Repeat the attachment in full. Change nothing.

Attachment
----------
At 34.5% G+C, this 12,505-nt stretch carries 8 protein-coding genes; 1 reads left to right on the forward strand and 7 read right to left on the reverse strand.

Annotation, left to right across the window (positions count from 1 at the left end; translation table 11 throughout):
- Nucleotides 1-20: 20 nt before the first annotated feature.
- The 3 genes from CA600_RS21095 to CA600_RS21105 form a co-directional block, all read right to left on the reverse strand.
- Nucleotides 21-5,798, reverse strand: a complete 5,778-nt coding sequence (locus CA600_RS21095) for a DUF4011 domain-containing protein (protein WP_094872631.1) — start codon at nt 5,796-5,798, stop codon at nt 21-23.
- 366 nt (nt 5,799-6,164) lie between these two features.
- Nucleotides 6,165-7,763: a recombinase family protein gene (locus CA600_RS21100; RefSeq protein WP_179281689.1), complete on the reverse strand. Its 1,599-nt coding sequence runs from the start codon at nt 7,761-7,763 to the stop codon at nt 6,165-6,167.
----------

At 34.5% G+C, this 12,505-nt stretch carries 8 protein-coding genes; 1 reads left to right on the forward strand and 7 read right to left on the reverse strand.

Annotation, left to right across the window (positions count from 1 at the left end; translation table 11 throughout):
- Nucleotides 1-20: 20 nt before the first annotated feature.
- The 3 genes from CA600_RS21095 to CA600_RS21105 form a co-directional block, all read right to left on the reverse strand.
- Nucleotides 21-5,798, reverse strand: a complete 5,778-nt coding sequence (locus CA600_RS21095) for a DUF4011 domain-containing protein (protein WP_094872631.1) — start codon at nt 5,796-5,798, stop codon at nt 21-23.
- 366 nt (nt 5,799-6,164) lie between these two features.
- Nucleotides 6,165-7,763: a recombinase family protein gene (locus CA600_RS21100; RefSeq protein WP_179281689.1), complete on the reverse strand. Its 1,599-nt coding sequence runs from the start codon at nt 7,761-7,763 to the stop codon at nt 6,165-6,167.